Planting clover in pasture
If you want to boost the nitrogen and productivity in your pasture, plant some clover. Red clover and white clover are the most popular legumes. White clover is tolerant of grazing, but is not well-suited for hay. Red clover is often grazed, and can also be used as hay, haylage, and baleage.
Garry Lacefield is an Extension forage specialist at the University of Kentucky. He says research has shown several benefits when clover is established in cool season grasses, especially tall fescue.
"We can improve the overall yield, we can improve the overall quality, especially with the tall fescues that have the endophytes in them. We can improve the summer production; if we get some deeper-rooted plant than the white clover, like a red clover in there, then we also can improve that summer production a lot and get the nitrogen furnished for us," says Lacefield.
Annual clovers are usually seeded into warm-season grasses in the fall. Perennials are planted in late winter or early spring, although some white clovers can also be sown in the fall.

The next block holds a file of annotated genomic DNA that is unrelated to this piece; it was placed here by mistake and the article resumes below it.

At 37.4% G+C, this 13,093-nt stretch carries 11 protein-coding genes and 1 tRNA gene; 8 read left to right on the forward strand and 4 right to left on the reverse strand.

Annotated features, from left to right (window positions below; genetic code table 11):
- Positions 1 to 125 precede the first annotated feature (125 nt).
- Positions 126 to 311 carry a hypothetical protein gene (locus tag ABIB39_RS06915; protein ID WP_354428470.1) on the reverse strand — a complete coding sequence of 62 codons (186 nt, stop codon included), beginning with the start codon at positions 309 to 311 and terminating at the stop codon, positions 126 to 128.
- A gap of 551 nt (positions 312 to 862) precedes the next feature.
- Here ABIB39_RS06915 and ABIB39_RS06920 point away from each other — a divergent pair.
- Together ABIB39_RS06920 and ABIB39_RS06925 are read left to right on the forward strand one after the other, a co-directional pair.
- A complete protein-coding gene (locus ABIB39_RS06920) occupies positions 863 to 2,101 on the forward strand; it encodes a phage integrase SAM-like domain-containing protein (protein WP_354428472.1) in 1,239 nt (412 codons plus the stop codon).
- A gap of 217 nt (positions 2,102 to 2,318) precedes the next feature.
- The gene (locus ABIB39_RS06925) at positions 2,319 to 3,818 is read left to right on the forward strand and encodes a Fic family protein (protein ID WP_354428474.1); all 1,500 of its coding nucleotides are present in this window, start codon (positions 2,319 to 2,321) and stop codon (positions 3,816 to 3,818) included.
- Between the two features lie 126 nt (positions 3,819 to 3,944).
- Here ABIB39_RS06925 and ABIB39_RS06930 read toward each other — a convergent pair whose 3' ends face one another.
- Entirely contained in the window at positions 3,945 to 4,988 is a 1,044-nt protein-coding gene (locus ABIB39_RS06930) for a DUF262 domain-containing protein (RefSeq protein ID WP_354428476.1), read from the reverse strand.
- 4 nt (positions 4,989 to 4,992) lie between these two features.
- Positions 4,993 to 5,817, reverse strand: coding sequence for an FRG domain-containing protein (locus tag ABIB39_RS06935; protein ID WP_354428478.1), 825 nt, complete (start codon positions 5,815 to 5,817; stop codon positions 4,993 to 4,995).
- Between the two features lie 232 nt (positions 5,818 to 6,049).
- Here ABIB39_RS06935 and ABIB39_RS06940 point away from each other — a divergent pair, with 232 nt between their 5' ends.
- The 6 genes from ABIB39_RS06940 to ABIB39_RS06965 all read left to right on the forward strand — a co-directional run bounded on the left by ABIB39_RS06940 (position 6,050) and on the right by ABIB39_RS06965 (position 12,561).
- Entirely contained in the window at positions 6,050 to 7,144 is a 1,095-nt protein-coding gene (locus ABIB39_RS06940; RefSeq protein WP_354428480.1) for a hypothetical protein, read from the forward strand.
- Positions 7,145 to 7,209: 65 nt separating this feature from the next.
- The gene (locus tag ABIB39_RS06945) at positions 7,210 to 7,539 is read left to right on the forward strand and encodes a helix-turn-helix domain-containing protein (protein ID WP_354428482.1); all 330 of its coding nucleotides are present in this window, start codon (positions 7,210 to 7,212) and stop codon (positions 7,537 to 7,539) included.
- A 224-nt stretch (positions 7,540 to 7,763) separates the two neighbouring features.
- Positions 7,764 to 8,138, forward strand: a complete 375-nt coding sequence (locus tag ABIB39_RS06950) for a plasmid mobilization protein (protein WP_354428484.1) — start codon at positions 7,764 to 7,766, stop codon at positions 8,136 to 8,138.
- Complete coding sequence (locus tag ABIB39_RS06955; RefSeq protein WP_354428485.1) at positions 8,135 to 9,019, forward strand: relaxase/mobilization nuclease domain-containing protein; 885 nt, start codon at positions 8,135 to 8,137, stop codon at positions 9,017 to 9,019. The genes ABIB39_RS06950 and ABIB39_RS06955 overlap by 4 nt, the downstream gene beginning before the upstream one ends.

Universities around the country test all of the clovers that are commercially available, and publish their data. Lacefield says it’s important to do your homework and select the right variety for your pasture.
"We can spend all the money on fertility, and timing, and seeding, but if we make a mistake on the variety that we use, it can be a very costly mistake for us. And I don’t think that’s the time we need to just go into a store and say ‘what’s the cheapest thing you’ve got’, says Lacefield. "Often times we pay a little bit more to get higher yielding, more pest-resistance, longer-lived varieties. So I’m willing to spend a little more money if it’ll make me more money over the life of that stand."
Grazing animals find clover to be quite appetizing, which improves their performance.
Learn more about the benefits of clover in your pasture
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